WALLA WALLA -- Washington State Penitentiary won major gains in this year's state budget battle, but more work lies ahead members of a task force agreed this week.
Although more staff cuts were avoided and $6.8 million was approved to design new facilities, turning those plans into reality is far from assured, said Dave Mastin, hired as a lobbyist by the Port of Walla Walla.
Obtaining the estimated $44 million in construction funds "is not a done deal," Mastin said. The design funds are "a huge push toward getting construction funding," he said. "But there's a $5 billion deficit predicted."
Port Executive Director Jim Kuntz, who has co-chaired the task force with Walla Walla Community College President Steve VanAusdle, outlined what he saw as the "going forward strategy" during Monday's meeting.
Elements include getting the design done to lock in an estimate of actual construction costs, finding what the state Department of Corrections projections are for the prison population and, finally, learning what the capital budget will be next year, Kuntz said.
VanAusdle said another job for the task force is to find where the penitentiary stands in regards to the DOC's long-range plans. "We need to understand the DOC's capital budget and where we stand in the DOC's priorities," he said.
Composed of local officials and legislators, the task force was formed last July after the Legislature ordered a feasibility study to find ways to close facilities and reduce 1,580 beds in facilities run by the DOC. The study also was to find ways to reduce beds in facilities run by the state Department of Social and Health Services.
The major concern was that the study called for closure of the prison's old main institution, which houses medium security inmates, kitchen facilities and other services. The closure would result in the loss of 300 jobs, a major blow the area's economy.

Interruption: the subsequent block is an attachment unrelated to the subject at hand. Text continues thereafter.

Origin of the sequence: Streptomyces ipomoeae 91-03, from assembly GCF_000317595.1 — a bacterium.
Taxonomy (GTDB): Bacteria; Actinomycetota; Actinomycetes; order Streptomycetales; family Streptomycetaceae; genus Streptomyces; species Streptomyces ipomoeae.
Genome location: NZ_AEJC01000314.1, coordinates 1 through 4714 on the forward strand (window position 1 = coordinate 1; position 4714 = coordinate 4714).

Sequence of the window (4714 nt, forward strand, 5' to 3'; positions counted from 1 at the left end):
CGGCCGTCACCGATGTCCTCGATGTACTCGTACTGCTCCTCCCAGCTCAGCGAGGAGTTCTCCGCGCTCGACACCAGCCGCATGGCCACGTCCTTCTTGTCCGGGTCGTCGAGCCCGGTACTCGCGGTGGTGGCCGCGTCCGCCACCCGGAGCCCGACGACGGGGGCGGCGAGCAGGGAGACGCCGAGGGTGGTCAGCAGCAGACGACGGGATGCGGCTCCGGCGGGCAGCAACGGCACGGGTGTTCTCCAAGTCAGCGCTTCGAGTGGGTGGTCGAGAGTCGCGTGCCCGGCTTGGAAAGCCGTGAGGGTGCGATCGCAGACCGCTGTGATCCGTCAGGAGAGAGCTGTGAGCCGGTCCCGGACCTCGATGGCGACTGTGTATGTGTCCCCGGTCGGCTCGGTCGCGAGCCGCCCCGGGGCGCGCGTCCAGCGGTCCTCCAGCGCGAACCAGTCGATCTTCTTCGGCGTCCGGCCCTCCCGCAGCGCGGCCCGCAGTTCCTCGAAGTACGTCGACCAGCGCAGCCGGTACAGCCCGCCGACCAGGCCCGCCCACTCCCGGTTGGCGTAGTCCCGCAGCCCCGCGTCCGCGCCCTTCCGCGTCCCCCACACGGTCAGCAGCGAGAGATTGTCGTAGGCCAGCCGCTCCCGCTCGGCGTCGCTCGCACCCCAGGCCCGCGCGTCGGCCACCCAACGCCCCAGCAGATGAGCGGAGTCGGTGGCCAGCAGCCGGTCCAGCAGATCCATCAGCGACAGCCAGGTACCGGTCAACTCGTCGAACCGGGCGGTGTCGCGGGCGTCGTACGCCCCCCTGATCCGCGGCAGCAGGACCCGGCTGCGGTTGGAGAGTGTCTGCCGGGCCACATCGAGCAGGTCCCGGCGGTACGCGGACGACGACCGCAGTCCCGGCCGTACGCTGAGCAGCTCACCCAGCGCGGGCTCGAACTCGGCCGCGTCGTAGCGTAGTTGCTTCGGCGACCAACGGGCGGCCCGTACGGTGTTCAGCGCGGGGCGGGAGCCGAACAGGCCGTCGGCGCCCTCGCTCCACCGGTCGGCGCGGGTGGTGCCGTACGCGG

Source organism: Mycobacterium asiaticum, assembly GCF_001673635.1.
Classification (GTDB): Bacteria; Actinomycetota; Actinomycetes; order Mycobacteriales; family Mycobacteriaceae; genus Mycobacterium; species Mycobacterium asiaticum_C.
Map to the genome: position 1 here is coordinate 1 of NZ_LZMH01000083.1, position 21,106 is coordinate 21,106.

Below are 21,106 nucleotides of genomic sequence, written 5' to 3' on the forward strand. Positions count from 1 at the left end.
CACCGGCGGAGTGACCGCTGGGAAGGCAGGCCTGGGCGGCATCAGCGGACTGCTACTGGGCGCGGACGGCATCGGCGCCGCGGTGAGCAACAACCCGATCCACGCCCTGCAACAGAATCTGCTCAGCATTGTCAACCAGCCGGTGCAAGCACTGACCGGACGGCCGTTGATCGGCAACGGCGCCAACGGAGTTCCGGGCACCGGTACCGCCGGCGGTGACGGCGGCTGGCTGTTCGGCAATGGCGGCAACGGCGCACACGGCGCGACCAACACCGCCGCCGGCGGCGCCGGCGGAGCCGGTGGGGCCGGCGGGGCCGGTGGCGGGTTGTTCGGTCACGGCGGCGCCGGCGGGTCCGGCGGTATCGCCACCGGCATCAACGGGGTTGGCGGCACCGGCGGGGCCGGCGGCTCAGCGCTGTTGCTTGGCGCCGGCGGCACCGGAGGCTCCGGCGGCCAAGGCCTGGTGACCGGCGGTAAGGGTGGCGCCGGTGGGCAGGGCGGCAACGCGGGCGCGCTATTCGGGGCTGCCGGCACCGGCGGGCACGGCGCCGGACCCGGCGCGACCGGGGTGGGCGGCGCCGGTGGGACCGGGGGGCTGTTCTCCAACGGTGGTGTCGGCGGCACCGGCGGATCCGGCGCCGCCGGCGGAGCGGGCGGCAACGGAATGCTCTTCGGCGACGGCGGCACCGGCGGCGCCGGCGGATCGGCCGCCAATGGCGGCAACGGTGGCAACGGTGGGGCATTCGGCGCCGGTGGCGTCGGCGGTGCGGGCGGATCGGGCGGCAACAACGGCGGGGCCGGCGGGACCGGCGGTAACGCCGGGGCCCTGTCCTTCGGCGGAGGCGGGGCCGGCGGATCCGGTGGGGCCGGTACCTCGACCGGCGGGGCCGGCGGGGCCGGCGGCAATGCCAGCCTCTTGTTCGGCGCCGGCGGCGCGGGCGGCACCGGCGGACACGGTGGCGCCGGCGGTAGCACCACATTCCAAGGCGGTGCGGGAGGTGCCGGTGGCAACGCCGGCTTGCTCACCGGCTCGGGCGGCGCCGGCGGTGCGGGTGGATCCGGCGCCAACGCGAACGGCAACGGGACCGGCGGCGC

During the summer, the task force met with corrections officials and members of the firm hired to do the study, Christopher Murray & Associates, to argue that the prison had already absorbed it's share of cuts and to highlight the value of the institution.
When legislators convened in January, Mastin was retained to lobby for the solution called for in the study, which was to close the main institution but replace it with new medium-security and close-custody facilities and expand the new West Complex kitchen facilities to compensate for loss of the old kitchen complex.
Mastin said the effort was aided by supporting the budget proposed by Gov. Chris Gregoire, which also called for no immediate shutdown of the main institution and provided design money for new facilities. Another factor was the community's attitude for compromise, not confrontation.
"We just had a really good group and we were really reasonable, and there were some things that went our way," Mastin said.
In the short term, Kuntz said task force members should set up a meeting with Richard Morgan, DOC director of prisons and former WSP superintendent, to get his thoughts about the recent legislative session, population projections and how the penitentiary fits in DOC's future plans.
The community should also emphasize its support of the penitentiary and its staff, VanAusdle noted.
"We just want to be a community partner for the Department of Corrections," he said.
Andy Porter can be reached at firstname.lastname@example.org or 526-8318. Check out his blog at blogs.ublabs.org/randomthoughts.
What's Being Designed
The $6.8 million approved by the state Legislature will fund design of a 454-bed addition to the Washington State Penitentiary.
The project includes a 198-bed close-custody unit, a 256-bed medium-custody unit and a 4,800 square-foot addition to the West Complex kitchen.
The goal is to have the project ready to bid by the summer of 2011.
Source: Daily Journal of Commerce